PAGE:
Monday, November 12, 2007

The Organization Man

As the cliche goes, he who pays the piper calls the tune. Sometimes the world is governed by what's best, and sometimes by what's the most popular. That's just a fact of life that we all accept, even if we don't like it some of the time. As it pertains to politics or cultural affairs, that means whoever gets the most votes wins the election. Whoever sells the most records gets played on the radio, et cetera, et cetera.

But public effectiveness also requires more than mere popularity. It requires energy for promotion and the ability to harness that energy toward concrete ends. In short, organization.

I was thinking about this in the context of (what else?) Ron Paul's campaign. It's worth mentioning that heretofore, nothing associated with the paleolibertarians has ever been worth a tinker's dam when it comes to organization. The paleocons are essentially professional pains in the ass. They would much rather argue with the mainstream Right (or themselves) to organize anything useful. The libertarians on the other hand, disdain organization. Organization is about putting common purpose ahead of individual autonomy and that reminds them of the government, which they hate. There is always a decent amount of libertarian sentiment wafting around America, but the Libertarian Party has always been a joke.

I don't criticize Ron Paul's campaign on this account. Again, it is by far the best anything associated with the paleolibertarians have ever done. It's just that their enthusiasm is of a piece with an eight-year-old boy who finds a cool new toy under the tree on Christmas. "Wait, you mean we can get together around stuff we all agree on, get more done _and_ have more fun than if we were all by our lonesome? Wow, I didn't know you could do that." The Sierra Club and the NRA (and the major parties and the unions and umpteen other groups) have been playing this game for a long time now. RP's campaign has a lot of catching up to do. A lot of RP's supporters would like to think that he polls at 2% because The Man is Keeping Him Down. I think the real answer is a lot more prosaic than that.


Jason Roberts said...

Koz, you sure seem to be focusing a lot of your negativity on Ron Paul and his supporters for a candidate you consider to be nothing more than a fringe distraction. You should probably be spending more of your energy worrying about why your boy Fred is starting to look like a dead fish. Maybe you can offer his campaign some ideas because he doesn't seem to have anything much to say beyond - "Hey, guys I'm the 'real' conservative, so please vote for me."

"First they ignore you, then they ridicule you, then they fight you, then you win." -- Mahatma Gandhi

Koz said...

Why do I care about Ron Paul if he's just a fringe guy? Funny you mentioned that, because I was just thinking about that myself.

At bottom I guess, I don't want the US to turn into another Euro-Canadian weenie state. In order to keep that from happening requires the people who ought to vote Republican to actually vote Republican.

But, the GOP name is at a low tide right now. Somebody needs to be able to redefine the party away from the corruptions we've seen in the few years, especially in 1996.

Ron Paul is not that guy. I was hoping Fred Thompson might be, though if he is he hasn't shown it yet.

Btw, I've changed my mind a little bit on the viability of Ron Paul. With the race as wide open as it is, I think you have to give Ron Paul a shot, slim one though it may be. Also, I checked out your cite from Lew Rockwell and it's a crock. He can complain about polling all he wants, but the fact is that despite the enthusiasm for RP among people who _do_ support him, his overall level of support is just about epsilon. If he _does_ win the nomination, it's because of people who don't support him yet, and may not have even heard of him.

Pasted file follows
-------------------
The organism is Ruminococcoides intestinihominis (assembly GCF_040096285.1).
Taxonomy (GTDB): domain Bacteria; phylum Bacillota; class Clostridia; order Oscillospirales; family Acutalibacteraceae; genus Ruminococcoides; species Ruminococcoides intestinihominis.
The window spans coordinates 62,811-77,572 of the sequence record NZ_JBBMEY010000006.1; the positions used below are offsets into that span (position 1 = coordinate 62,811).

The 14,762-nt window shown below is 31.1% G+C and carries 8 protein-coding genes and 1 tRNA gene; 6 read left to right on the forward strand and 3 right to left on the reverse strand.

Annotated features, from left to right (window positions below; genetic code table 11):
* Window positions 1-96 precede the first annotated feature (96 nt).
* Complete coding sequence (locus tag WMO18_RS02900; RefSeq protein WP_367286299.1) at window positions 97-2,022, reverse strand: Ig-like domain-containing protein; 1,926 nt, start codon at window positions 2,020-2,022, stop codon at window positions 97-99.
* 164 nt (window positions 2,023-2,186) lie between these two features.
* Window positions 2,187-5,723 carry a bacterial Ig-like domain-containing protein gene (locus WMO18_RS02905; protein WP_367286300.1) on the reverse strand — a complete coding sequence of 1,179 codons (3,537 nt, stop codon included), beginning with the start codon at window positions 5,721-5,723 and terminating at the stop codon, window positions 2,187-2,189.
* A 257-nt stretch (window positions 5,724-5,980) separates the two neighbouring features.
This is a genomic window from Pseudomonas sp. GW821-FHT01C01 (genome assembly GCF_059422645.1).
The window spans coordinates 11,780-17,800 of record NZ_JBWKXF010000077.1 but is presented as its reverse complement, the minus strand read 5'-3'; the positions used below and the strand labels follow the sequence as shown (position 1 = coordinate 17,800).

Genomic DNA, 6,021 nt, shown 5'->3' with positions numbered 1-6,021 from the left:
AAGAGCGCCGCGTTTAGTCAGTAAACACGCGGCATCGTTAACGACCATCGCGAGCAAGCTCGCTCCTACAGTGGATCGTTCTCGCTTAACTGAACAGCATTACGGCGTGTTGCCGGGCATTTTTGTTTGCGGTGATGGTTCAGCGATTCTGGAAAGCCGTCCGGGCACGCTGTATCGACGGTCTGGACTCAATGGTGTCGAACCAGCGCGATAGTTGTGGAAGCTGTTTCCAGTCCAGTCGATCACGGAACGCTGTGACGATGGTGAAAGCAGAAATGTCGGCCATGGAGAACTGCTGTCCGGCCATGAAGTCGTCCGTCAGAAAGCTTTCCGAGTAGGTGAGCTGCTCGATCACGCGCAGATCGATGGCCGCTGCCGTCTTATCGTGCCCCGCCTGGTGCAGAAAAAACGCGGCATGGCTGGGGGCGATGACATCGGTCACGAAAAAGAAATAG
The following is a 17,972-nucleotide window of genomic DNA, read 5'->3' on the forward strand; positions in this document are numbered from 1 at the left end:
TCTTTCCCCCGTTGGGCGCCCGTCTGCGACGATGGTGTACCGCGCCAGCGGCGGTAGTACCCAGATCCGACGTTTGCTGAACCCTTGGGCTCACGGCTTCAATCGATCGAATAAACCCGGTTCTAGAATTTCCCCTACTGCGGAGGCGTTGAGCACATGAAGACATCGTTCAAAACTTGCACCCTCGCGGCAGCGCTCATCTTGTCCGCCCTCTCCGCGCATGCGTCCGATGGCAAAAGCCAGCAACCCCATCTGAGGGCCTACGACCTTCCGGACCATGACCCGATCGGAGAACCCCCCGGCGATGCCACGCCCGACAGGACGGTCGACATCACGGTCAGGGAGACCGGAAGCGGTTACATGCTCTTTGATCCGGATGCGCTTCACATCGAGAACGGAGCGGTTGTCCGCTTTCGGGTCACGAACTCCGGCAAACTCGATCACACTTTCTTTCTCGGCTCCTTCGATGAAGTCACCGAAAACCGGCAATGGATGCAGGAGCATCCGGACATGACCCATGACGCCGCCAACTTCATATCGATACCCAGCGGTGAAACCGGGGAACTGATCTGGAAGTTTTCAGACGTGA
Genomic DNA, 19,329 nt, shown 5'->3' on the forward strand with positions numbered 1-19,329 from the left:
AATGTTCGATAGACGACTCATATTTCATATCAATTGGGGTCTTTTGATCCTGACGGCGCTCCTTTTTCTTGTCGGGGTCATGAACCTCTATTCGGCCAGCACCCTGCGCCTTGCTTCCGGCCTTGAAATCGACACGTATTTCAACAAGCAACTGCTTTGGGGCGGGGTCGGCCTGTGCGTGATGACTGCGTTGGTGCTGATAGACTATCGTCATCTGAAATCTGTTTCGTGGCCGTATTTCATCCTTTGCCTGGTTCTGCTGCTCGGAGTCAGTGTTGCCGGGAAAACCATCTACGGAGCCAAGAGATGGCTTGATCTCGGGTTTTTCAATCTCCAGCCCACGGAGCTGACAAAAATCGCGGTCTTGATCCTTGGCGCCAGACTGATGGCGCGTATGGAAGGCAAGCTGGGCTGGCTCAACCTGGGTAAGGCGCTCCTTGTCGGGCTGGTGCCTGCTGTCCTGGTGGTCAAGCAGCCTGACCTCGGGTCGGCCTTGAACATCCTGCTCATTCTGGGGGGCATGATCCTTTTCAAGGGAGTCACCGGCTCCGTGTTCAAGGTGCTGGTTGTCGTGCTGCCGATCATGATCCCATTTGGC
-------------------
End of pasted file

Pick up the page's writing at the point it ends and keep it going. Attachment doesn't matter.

Jason Roberts said...

"Republican presidential candidate Ron Paul is forcing polls to adjust and quickly. A poll released Tuesday by CBS and NY Times shows Paul at 8% in New Hampshire ahead of Fred Thompson and tied with McCain in Iowa."

If Ron Paul's overall support is epsilon, then what is Fred's? Ouch! ;)

Koz said...

I'm just a simple Iowa yokel so I just believe what's in front of my own eyes.

Funny thing is, I wonder about this myself. Say 30% of Republicans are antiwar. Figure 40% of those ought to support Ron Paul and you're at 12%. And that's for a candidacy that's still going nowhere, and he can't even get that far.

Jason Roberts said...

Those are some interesting poll numbers and they may hold up for a while, but as Ron Paul continues to pick up MSM coverage as he has since the 11-5 4.3M money bomb, then things could change quickly. A second money bomb is scheduled for 12-16, which should bring another big round of media exposure and I think that's when you could see a big kick upwards in the polls.

Ron Paul's challenge up to this point is that most people still don't know who he is because the media has largely blacked him out, however the money bombs are now forcing them to give him 'some' attention.

"Who is John Galt?"

Once voters get an understanding of who Ron Paul is and what he actually stands for, then he could make great gains very quickly. Besides, Americans love an underdog and Ron Paul is the ultimate underdog.

Anonymous said...

It's true that there are a lot of Republican primary voters who are going to have to compromise on things that they really don't want to, so we can't discount Ron Paul completely.

But as a serious candidate, I just don't see it. Why should Ron Paul's recent fundraising success change the topography of the race. It seems to me that if that were so, Giuliani or Romney should have locked up the nomination ages ago.